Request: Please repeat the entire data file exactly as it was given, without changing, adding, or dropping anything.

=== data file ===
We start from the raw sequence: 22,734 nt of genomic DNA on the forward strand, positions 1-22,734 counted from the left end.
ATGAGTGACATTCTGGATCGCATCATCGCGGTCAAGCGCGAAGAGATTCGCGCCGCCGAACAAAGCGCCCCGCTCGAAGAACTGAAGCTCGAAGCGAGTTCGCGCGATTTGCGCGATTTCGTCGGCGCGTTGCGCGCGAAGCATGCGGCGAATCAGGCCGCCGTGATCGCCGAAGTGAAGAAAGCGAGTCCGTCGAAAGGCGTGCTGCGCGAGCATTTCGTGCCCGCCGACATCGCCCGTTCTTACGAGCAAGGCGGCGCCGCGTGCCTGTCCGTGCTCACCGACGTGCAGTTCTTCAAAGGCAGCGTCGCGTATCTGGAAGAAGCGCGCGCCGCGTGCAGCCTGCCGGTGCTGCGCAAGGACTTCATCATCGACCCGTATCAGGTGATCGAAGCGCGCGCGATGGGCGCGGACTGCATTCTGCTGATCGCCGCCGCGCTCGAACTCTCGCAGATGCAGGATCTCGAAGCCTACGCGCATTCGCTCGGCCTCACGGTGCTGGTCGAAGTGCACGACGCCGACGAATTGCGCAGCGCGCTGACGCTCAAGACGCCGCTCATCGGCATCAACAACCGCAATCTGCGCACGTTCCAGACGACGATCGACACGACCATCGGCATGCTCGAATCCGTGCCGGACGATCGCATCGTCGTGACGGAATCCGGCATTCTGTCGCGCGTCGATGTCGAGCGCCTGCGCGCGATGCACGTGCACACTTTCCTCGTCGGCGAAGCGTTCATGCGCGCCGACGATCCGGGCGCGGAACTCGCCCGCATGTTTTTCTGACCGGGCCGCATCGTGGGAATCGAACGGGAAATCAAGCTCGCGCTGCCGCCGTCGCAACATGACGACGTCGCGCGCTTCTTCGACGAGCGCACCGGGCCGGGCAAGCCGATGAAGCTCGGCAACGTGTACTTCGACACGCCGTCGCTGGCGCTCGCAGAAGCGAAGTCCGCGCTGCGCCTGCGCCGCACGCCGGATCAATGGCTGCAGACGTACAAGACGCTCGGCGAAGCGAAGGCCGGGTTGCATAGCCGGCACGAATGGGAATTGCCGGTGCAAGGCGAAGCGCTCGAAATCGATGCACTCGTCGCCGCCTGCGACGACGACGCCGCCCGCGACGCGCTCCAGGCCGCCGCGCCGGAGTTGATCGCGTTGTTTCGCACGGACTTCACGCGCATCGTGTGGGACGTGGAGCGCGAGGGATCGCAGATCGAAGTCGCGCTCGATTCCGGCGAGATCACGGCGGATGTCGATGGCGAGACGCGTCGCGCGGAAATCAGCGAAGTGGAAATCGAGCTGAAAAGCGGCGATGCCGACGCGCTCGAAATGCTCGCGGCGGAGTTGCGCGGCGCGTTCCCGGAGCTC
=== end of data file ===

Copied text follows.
We start from the raw sequence: 22,734 nt of genomic DNA on the forward strand, positions 1-22,734 counted from the left end.
ATGAGTGACATTCTGGATCGCATCATCGCGGTCAAGCGCGAAGAGATTCGCGCCGCCGAACAAAGCGCCCCGCTCGAAGAACTGAAGCTCGAAGCGAGTTCGCGCGATTTGCGCGATTTCGTCGGCGCGTTGCGCGCGAAGCATGCGGCGAATCAGGCCGCCGTGATCGCCGAAGTGAAGAAAGCGAGTCCGTCGAAAGGCGTGCTGCGCGAGCATTTCGTGCCCGCCGACATCGCCCGTTCTTACGAGCAAGGCGGCGCCGCGTGCCTGTCCGTGCTCACCGACGTGCAGTTCTTCAAAGGCAGCGTCGCGTATCTGGAAGAAGCGCGCGCCGCGTGCAGCCTGCCGGTGCTGCGCAAGGACTTCATCATCGACCCGTATCAGGTGATCGAAGCGCGCGCGATGGGCGCGGACTGCATTCTGCTGATCGCCGCCGCGCTCGAACTCTCGCAGATGCAGGATCTCGAAGCCTACGCGCATTCGCTCGGCCTCACGGTGCTGGTCGAAGTGCACGACGCCGACGAATTGCGCAGCGCGCTGACGCTCAAGACGCCGCTCATCGGCATCAACAACCGCAATCTGCGCACGTTCCAGACGACGATCGACACGACCATCGGCATGCTCGAATCCGTGCCGGACGATCGCATCGTCGTGACGGAATCCGGCATTCTGTCGCGCGTCGATGTCGAGCGCCTGCGCGCGATGCACGTGCACACTTTCCTCGTCGGCGAAGCGTTCATGCGCGCCGACGATCCGGGCGCGGAACTCGCCCGCATGTTTTTCTGACCGGGCCGCATCGTGGGAATCGAACGGGAAATCAAGCTCGCGCTGCCGCCGTCGCAACATGACGACGTCGCGCGCTTCTTCGACGAGCGCACCGGGCCGGGCAAGCCGATGAAGCTCGGCAACGTGTACTTCGACACGCCGTCGCTGGCGCTCGCAGAAGCGAAGTCCGCGCTGCGCCTGCGCCGCACGCCGGATCAATGGCTGCAGACGTACAAGACGCTCGGCGAAGCGAAGGCCGGGTTGCATAGCCGGCACGAATGGGAATTGCCGGTGCAAGGCGAAGCGCTCGAAATCGATGCACTCGTCGCCGCCTGCGACGACGACGCCGCCCGCGACGCGCTCCAGGCCGCCGCGCCGGAGTTGATCGCGTTGTTTCGCACGGACTTCACGCGCATCGTGTGGGACGTGGAGCGCGAGGGATCGCAGATCGAAGTCGCGCTCGATTCCGGCGAGATCACGGCGGATGTCGATGGCGAGACGCGTCGCGCGGAAATCAGCGAAGTGGAAATCGAGCTGAAAAGCGGCGATGCCGACGCGCTCGAAATGCTCGCGGCGGAGTTGCGCGGCGCGTTCCCGGAGCTC